The humble, workaday green roof—flat, thin, and supporting a limited palette of plants—increasingly is a part of mainstream construction in North America. But sometimes both greenery and slope are desirable on top of a building. Pitched roofs are usually more visible at grade, and unusual topography can make a strong design statement. There are, however, unique concerns to consider.
The first priority in designing such a project is holding the assembly in place. The critical pitch at which shear force becomes an issue on a green roof is generally considered to be 10 degrees.
Different blends of growing medium will have different coefficients of friction. Some are engineered specifically for sloped applications. Often the medium is held in place by a perforated plastic honeycomb-like grid or similar material. That’s the case for a new hyperbolic paraboloid roof at Lincoln Center in New York with slopes of up to 18 degrees. Architect Heidi Blau of New York–based FXFowle says the plants’ roots will grow through the perforated polyethylene cellular Geoweb, which is attached to the building perimeter with stainless steel tendons, and knit the system together.
In some cases, the necessity of stabilizing the medium begets a feature. At the California Academy of Sciences, the green roof has seven domes to reflect San Francisco’s seven hills, with the steepest slopes approaching 60 degrees. Holding the medium and biodegradable planting modules in place without connections, pins, curbs, or cleats that could damage the waterproofing membrane was a challenge, says landscape architect John Loomis of SWA Group. Their solution included a network of narrow gabions laid out in 576-square-foot grids. Intersections and sloped areas were reinforced with rebar and the same kind of polyester cord straps used to secure shipping containers.
According to engineer Charlie Miller, president of Philadelphia-based Roofscapes, on a failed green roof the slip surface is most likely to lie underneath the medium. Designers must have a solid understanding of all system interfaces, he says, and stability analysis should be based on interface friction coefficients only. Since these systems are intended to last a long time, designers should not depend on the bonding strength of adhesives between the layers of the green roof assembly, including the one that attaches the waterproofing membrane to the roof deck. The shear stresses in the membrane should be reduced as much as possible. For installations that exceed the critical pitch, stabilization systems that can transfer downslope forces to the roof ridge or eaves, or to battens installed at intervals across the roof deck, will be required. These supports must be designed to avoid compromising the waterproofing system.
Slope greatly affects retention, so pitched green roofs are not ideal for stormwater management. In addition, especially on large roofs, the amount of water moving through the system during a storm can potentially overwhelm its ability to drain properly.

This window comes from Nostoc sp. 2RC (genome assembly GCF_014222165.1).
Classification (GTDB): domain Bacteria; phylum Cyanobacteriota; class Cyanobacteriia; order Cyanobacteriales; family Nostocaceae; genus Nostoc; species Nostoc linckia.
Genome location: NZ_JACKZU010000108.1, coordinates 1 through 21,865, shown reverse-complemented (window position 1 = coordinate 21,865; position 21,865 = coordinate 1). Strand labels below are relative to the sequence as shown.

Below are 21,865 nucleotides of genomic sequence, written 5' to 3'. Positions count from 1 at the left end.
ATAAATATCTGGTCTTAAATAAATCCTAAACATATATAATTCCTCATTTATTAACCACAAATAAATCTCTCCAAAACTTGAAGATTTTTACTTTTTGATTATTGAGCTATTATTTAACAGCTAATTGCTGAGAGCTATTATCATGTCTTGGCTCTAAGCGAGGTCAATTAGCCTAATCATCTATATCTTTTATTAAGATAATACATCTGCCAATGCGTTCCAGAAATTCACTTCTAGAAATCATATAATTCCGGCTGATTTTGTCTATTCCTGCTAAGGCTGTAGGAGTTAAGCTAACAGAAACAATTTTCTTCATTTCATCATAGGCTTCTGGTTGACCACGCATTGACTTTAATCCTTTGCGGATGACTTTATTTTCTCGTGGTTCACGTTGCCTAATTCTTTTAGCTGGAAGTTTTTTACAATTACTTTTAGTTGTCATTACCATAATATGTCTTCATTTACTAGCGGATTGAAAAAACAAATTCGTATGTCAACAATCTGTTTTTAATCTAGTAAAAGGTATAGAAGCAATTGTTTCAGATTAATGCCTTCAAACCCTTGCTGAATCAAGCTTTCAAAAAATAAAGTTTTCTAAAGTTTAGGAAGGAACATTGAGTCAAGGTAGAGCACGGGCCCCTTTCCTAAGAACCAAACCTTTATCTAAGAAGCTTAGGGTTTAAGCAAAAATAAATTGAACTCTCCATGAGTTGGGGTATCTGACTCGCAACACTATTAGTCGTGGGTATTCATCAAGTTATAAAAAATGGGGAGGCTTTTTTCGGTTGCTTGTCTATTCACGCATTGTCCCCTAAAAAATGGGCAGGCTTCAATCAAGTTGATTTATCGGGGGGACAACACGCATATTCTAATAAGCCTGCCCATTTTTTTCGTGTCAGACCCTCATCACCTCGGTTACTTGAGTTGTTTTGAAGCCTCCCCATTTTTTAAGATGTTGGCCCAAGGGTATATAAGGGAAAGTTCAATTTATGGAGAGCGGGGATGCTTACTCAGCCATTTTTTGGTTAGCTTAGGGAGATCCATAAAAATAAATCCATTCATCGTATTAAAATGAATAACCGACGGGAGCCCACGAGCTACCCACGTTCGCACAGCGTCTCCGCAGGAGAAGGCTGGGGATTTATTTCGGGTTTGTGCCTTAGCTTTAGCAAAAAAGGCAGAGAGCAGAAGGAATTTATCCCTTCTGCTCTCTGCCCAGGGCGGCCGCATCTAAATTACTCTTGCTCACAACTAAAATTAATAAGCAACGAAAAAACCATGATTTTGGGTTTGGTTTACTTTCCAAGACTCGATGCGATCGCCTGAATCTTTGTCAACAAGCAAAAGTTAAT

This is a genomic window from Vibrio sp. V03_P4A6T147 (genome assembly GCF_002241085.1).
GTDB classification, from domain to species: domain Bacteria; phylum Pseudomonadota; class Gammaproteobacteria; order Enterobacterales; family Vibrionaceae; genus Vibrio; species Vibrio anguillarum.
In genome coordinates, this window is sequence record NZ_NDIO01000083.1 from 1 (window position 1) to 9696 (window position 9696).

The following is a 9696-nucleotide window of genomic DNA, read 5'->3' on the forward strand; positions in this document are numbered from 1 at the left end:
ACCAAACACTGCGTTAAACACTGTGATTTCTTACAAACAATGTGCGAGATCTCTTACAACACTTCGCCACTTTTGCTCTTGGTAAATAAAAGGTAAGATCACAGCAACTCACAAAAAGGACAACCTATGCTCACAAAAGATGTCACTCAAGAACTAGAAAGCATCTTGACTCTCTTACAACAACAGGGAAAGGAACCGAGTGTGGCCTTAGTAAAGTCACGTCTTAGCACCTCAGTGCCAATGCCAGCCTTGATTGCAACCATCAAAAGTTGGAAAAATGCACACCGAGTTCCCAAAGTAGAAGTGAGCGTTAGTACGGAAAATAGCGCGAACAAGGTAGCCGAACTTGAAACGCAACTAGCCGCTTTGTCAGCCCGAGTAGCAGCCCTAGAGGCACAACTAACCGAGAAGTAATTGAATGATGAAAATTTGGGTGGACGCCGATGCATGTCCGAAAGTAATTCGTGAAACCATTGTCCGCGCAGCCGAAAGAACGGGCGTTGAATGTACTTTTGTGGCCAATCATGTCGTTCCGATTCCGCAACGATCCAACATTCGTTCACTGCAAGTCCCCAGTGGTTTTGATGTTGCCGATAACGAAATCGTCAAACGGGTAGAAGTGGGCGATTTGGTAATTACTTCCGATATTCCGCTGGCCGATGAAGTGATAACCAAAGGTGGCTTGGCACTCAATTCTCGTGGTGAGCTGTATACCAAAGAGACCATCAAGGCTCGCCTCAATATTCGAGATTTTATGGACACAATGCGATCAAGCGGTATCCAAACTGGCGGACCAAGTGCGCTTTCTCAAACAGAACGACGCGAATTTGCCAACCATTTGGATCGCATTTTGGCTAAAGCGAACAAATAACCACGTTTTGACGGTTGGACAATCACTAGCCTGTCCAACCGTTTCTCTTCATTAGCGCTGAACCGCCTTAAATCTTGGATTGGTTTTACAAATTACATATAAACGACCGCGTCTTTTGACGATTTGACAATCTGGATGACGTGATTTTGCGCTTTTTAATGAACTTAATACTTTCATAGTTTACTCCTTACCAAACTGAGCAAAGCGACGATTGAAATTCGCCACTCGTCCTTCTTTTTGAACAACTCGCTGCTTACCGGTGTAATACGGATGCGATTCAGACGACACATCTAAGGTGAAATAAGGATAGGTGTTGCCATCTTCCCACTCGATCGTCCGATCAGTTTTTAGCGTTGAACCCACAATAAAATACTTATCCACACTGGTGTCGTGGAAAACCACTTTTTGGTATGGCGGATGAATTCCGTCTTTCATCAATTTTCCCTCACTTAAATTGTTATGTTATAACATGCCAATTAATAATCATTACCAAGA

The roof on the Haworth furniture company headquarters in Holland, Mich., vividly illustrates the challenge. It’s big—45,000 square feet—and its west end slopes down six stories to grade while also narrowing in width from 60 feet at the top to 24 feet at the bottom. When the manufacturer of its aluminum edging expressed concern about hydraulic pressure during severe storms, horticulturist and system designer Dave MacKenzie of LiveRoof shared the concern with the design team, which prompted an engineering review. In a collaborative effort, modules were modified for increased subdrainage and three elevated steel barriers were installed to help regulate flow. Larger drain holes also were drilled into the edging at the base. The roof has performed well during two 100-year storms since its installation in 2007.
On the California Academy of Sciences roof, the gabions were designed to provide drainage as well as stability. The open grades between the coarse black basalt stones that fill the wire baskets promote fast movement of water off slopes.
Sloped roofs are challenging horticultural environments. The area close to the ridgeline will usually be especially hot and dry, while lower areas can be quite wet. While these situations should be accounted for when designing drainage, they also present opportunities to take advantage of microclimates. Even if tried-and-true green roof plants such as sedums comprise the primary plant palette, more sheltered spaces might accommodate flowering perennials or grasses.
Most sloped green roofs are extensive, meaning they host at most 6 inches of medium. But on the accessible Lincoln Center roof, an average depth of 9 inches supports a carefully selected lawn mix of turf type tall fescue and Kentucky bluegrass. The adjustable irrigation system was designed with seven zones to make sure water is correctly distributed, and a series of check dams directs excess water under the surface to drains that are strategically placed to provide even distribution.
Linda McIntyre is a freelance writer based in Washington, D.C., and New York. Her book, The Green Roof Manual: Define, Design, Install, and Maintain, written with Ed Snodgrass, president and founder of Emory Knoll Farms Inc., will be published by Timber Press later this year.